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Greenwich Landmarks Series: Homestead

As far back as 1799, Abraham Mead built a farmhouse on eight acres on Field Point Road in Greenwich for his wife, Keziah Howe and his three children, Deborah, Zophar and Isaac on land that had been used as a horse pasture, first by the native Indian tribes and later by the colonists.

 Abraham was the youngest son and eleventh child of Ebenezer and Hannah Brown Mead, out of a total of twelve. The Mead family, originally from England, had been living in Greenwich since the mid-17th century.

Abraham Mead was known as “Deacon Potter,” since he was both a deacon of the Second Congregational Church and the owner of a successful pottery. At first apprenticed to Dutch potter, Adam Staats, whose business was located at the head of what is now Indian Harbor, the talented Mead ultimately took over the pottery after the American Revolution. During the war, he had served as a captain in command of the Middle Company or trainband, a militia unit.

Mead shipped his pottery far along the coast in his own barges and became master to several stoneware potters in Connecticut, including his mentor’s son, Adam, who later worked in Stonington.

The devout deacon paid off the debt of the church on Meeting House Hill with income from his pottery and then served as town treasurer for a decade, beginning in 1787.

Crowning a circular summer house on the front lawn of the Mead property in what was then known as Horse Neck Field Point, stood a womanly ship’s figurehead with rosy cheeks and black eyes, gowned in flowing white robes over a hoop skirt. Originally the figurehead fronted the clipper ship, the Lady Lancashire, commanded by William L. Lyon, and now she resides in a New York City museum.

After Mead’s death, in 1828, the house was deeded to his two sons, Isaac and Zophar, and later to Isaac’s only child, Augustus, the first chief of probate in Greenwich. The property remained in the Mead family until 1923, when Nelson Mead sold it to Alfred and Elsie Lovejoy.

The house is topped by a decorative Italianate cupola with arched, segmented windows. The third floor just below has two-over-two windows and a bracketed cornice. The lower floors feature six-over-six windows of earlier 19th century origin. On the first level is a wrap-around porch, with Colonial Revival detailing, most probably built in the early 20th century.

Inside, are ornate plaster ceiling moldings in both the bar and the sitting room, with its Greek Revival mantel, and the fireplace in the dining room is of brick and mortar. A variety of late 18th and 19th century doors have been carefully preserved, along with baseboards, chair rails and additional wood trim.

One bedroom, known as the “Bride’s Room,” has what is believed to be an original fireplace mantel with flanking doors and paneling. In another bedroom is the rare early bird stenciling of the “Robins Room.”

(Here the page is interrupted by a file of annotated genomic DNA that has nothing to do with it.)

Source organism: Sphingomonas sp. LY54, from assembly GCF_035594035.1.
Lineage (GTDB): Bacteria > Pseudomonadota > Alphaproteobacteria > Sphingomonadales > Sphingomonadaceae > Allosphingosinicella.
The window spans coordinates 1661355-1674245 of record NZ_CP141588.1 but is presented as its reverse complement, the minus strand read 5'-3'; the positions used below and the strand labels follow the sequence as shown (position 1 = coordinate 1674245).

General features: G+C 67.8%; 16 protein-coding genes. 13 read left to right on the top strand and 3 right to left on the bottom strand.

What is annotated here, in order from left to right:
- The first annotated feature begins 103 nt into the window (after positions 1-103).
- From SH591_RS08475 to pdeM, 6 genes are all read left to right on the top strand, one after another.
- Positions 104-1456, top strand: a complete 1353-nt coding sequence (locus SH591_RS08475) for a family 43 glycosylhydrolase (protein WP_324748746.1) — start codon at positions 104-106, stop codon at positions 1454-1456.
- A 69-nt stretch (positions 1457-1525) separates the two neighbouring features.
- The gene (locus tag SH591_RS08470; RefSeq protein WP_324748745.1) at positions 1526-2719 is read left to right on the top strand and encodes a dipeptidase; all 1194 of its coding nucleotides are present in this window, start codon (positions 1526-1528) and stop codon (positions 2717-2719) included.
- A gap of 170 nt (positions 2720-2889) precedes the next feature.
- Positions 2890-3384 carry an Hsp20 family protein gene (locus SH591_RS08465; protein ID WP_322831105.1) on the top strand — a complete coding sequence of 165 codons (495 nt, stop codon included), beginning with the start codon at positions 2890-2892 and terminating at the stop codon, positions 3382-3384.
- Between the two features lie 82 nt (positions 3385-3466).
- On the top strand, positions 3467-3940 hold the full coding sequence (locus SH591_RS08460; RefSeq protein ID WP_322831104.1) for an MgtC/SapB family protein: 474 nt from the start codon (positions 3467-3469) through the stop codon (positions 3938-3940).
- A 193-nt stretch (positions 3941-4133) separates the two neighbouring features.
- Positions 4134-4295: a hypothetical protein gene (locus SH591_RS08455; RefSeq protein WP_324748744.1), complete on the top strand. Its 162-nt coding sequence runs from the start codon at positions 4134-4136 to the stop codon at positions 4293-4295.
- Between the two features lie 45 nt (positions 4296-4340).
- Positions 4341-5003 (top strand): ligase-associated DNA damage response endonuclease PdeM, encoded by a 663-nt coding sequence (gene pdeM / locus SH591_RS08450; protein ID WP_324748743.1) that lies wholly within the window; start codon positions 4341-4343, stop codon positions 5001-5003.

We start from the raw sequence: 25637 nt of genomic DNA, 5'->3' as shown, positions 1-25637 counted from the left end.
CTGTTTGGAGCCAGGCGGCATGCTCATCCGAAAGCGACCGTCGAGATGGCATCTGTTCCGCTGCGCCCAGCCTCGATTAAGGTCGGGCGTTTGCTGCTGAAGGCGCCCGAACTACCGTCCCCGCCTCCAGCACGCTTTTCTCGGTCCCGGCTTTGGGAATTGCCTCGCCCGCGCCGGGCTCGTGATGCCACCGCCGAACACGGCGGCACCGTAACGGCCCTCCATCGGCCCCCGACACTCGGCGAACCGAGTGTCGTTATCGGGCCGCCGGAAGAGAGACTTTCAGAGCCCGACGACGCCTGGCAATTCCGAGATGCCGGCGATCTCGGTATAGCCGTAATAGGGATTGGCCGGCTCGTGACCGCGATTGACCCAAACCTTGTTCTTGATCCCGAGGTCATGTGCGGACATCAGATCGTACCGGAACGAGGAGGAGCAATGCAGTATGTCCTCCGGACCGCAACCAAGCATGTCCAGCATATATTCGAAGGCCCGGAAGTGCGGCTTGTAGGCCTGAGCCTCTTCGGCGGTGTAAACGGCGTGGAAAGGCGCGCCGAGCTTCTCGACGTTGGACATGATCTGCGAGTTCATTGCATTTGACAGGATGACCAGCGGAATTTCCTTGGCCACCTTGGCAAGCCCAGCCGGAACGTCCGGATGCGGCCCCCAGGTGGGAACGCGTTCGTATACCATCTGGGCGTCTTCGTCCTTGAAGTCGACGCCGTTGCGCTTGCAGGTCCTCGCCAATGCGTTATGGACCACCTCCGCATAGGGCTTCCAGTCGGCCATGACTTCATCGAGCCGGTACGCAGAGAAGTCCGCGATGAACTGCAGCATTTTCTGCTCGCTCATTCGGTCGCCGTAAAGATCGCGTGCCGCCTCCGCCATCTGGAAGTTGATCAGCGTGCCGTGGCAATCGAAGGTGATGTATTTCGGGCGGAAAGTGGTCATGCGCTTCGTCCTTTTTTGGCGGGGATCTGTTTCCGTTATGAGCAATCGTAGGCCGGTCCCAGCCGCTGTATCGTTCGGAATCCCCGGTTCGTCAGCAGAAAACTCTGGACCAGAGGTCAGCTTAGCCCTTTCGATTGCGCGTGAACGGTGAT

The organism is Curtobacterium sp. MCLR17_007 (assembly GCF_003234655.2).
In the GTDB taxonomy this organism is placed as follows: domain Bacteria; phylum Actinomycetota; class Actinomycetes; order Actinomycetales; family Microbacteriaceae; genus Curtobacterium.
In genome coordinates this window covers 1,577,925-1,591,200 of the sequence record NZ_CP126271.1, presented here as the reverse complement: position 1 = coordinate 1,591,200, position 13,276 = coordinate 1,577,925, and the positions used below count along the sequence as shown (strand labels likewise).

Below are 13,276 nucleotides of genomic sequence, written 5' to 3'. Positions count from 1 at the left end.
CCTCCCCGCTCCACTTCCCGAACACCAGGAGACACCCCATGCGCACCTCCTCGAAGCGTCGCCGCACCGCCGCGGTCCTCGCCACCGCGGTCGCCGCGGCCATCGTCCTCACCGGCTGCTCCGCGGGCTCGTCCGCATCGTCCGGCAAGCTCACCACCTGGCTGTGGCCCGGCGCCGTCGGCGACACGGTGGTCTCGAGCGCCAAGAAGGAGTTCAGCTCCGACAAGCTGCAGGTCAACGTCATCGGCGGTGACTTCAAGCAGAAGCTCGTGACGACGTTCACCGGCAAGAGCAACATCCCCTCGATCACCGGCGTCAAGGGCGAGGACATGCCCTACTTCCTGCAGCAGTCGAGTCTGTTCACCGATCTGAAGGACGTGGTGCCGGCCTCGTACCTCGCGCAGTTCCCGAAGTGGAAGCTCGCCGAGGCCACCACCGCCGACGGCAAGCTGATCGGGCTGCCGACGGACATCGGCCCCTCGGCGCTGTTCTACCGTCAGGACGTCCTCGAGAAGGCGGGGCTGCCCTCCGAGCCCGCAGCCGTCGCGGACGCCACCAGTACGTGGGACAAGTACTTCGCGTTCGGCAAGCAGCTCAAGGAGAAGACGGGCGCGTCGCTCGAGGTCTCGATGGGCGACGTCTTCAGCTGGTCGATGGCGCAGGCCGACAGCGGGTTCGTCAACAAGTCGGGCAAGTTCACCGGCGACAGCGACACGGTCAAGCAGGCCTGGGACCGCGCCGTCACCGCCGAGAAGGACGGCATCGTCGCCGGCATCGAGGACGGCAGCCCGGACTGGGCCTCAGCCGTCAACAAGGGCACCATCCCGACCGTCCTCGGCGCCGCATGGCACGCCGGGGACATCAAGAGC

The Lovejos moved the building to the top of a nearby hill  and remodeled the house as an inn, as it remains today.

A succession of innkeepers took over “The Homestead,” adding more rooms, a widow’s walk and oodles of Victorian trimmings. Then, for two years at the turn of the 20th century, teachers, Mary Gibson and Harriet Stowe, owners of the Rye Female Seminary, later Rye Country Day School, ran the inn as Homestead Hal, a. school exclusively for girls.

During the 1920s, a three-bedroom cottage and a guest house were installed, and, in  1950, the inn was purchased, through a foreclosure, by Mr. and Mrs. Philip Waldron, who had been running the Stanton House in Greenwich for two years, paying about $28,000. A boiler-room explosion shocked the hotel in 1952, resulting in the flight of 25 guests and $1,000 worth of damage. But life at the inn continued, and in 1954 a liquor license was obtained and soon a 20 x 50-foot pool appeared.

In the 1960s, Mr. and Mrs. George J .Stephen bought the inn, along with their son, Walter, a graduate of the Cornell University School of Hotel Management. The inn was resold in 1978 to L. and N. Partnership, Lessie Davison and Nancy Smith and their husbands, Charles H. Davison of Peat, Marwick, Mitchell & Co. and Dr. James W. Smith, a famed New York City plastic surgeon and noted collector of antique penny-arcade games.

The inn was in dire shape when Nancy Smith and Lessie Davison took over, and they brought in  noted designer, John Saladino, to help with restoring and revamping the inn. Hand hewn and pegged chestnut beams were uncovered, a bricked-up fireplace was revealed, and a few antiques discovered, among them several sleigh beds.. One bedroom proved to have walls stenciled with robins perched on flowering branches dating to 1860 that had been hidden beneath multiple layers of wallpaper.

After a very successful 20-year run, the inn was sold to Thomas and Theresa Henkelmann and, under their inspiration, has since become a member of the prestigious Relais & Chateaux. Henkelmann had been a four-star chef at Le Parker Meridien in Manhattan and later at La Panetiere in Rye.